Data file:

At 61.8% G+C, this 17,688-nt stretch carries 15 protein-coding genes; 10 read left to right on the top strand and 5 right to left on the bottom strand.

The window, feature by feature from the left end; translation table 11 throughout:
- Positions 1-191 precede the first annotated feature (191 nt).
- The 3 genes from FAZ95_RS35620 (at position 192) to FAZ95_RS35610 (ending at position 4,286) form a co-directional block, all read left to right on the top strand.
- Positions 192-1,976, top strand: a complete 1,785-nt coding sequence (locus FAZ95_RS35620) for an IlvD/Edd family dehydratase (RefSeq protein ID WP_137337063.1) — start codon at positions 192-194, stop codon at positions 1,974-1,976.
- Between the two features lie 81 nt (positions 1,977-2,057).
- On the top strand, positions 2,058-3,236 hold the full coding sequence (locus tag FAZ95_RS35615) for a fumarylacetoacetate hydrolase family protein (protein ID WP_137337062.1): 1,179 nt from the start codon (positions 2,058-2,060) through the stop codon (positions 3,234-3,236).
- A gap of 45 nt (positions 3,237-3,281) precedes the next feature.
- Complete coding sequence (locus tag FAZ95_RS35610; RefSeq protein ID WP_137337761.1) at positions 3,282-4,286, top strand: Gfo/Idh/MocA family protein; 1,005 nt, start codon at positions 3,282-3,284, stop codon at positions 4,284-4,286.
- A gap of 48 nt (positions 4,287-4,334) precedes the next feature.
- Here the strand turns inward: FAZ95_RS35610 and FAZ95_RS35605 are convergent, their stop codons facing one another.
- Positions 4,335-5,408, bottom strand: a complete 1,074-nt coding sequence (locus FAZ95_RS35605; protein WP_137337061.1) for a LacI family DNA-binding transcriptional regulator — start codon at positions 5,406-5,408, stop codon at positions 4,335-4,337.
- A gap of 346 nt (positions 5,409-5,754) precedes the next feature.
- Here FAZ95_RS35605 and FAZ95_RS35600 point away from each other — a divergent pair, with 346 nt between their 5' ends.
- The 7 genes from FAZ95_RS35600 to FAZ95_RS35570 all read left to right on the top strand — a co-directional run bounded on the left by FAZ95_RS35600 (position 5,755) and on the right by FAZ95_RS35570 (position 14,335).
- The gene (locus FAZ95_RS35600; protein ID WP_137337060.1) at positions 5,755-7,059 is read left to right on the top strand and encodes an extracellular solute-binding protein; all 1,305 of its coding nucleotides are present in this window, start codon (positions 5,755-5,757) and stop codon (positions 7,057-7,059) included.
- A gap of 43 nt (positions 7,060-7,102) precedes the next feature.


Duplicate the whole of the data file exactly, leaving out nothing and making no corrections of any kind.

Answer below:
At 61.8% G+C, this 17,688-nt stretch carries 15 protein-coding genes; 10 read left to right on the top strand and 5 right to left on the bottom strand.

The window, feature by feature from the left end; translation table 11 throughout:
- Positions 1-191 precede the first annotated feature (191 nt).
- The 3 genes from FAZ95_RS35620 (at position 192) to FAZ95_RS35610 (ending at position 4,286) form a co-directional block, all read left to right on the top strand.
- Positions 192-1,976, top strand: a complete 1,785-nt coding sequence (locus FAZ95_RS35620) for an IlvD/Edd family dehydratase (RefSeq protein ID WP_137337063.1) — start codon at positions 192-194, stop codon at positions 1,974-1,976.
- Between the two features lie 81 nt (positions 1,977-2,057).
- On the top strand, positions 2,058-3,236 hold the full coding sequence (locus tag FAZ95_RS35615) for a fumarylacetoacetate hydrolase family protein (protein ID WP_137337062.1): 1,179 nt from the start codon (positions 2,058-2,060) through the stop codon (positions 3,234-3,236).
- A gap of 45 nt (positions 3,237-3,281) precedes the next feature.
- Complete coding sequence (locus tag FAZ95_RS35610; RefSeq protein ID WP_137337761.1) at positions 3,282-4,286, top strand: Gfo/Idh/MocA family protein; 1,005 nt, start codon at positions 3,282-3,284, stop codon at positions 4,284-4,286.
- A gap of 48 nt (positions 4,287-4,334) precedes the next feature.
- Here the strand turns inward: FAZ95_RS35610 and FAZ95_RS35605 are convergent, their stop codons facing one another.
- Positions 4,335-5,408, bottom strand: a complete 1,074-nt coding sequence (locus FAZ95_RS35605; protein WP_137337061.1) for a LacI family DNA-binding transcriptional regulator — start codon at positions 5,406-5,408, stop codon at positions 4,335-4,337.
- A gap of 346 nt (positions 5,409-5,754) precedes the next feature.
- Here FAZ95_RS35605 and FAZ95_RS35600 point away from each other — a divergent pair, with 346 nt between their 5' ends.
- The 7 genes from FAZ95_RS35600 to FAZ95_RS35570 all read left to right on the top strand — a co-directional run bounded on the left by FAZ95_RS35600 (position 5,755) and on the right by FAZ95_RS35570 (position 14,335).
- The gene (locus FAZ95_RS35600; protein ID WP_137337060.1) at positions 5,755-7,059 is read left to right on the top strand and encodes an extracellular solute-binding protein; all 1,305 of its coding nucleotides are present in this window, start codon (positions 5,755-5,757) and stop codon (positions 7,057-7,059) included.
- A gap of 43 nt (positions 7,060-7,102) precedes the next feature.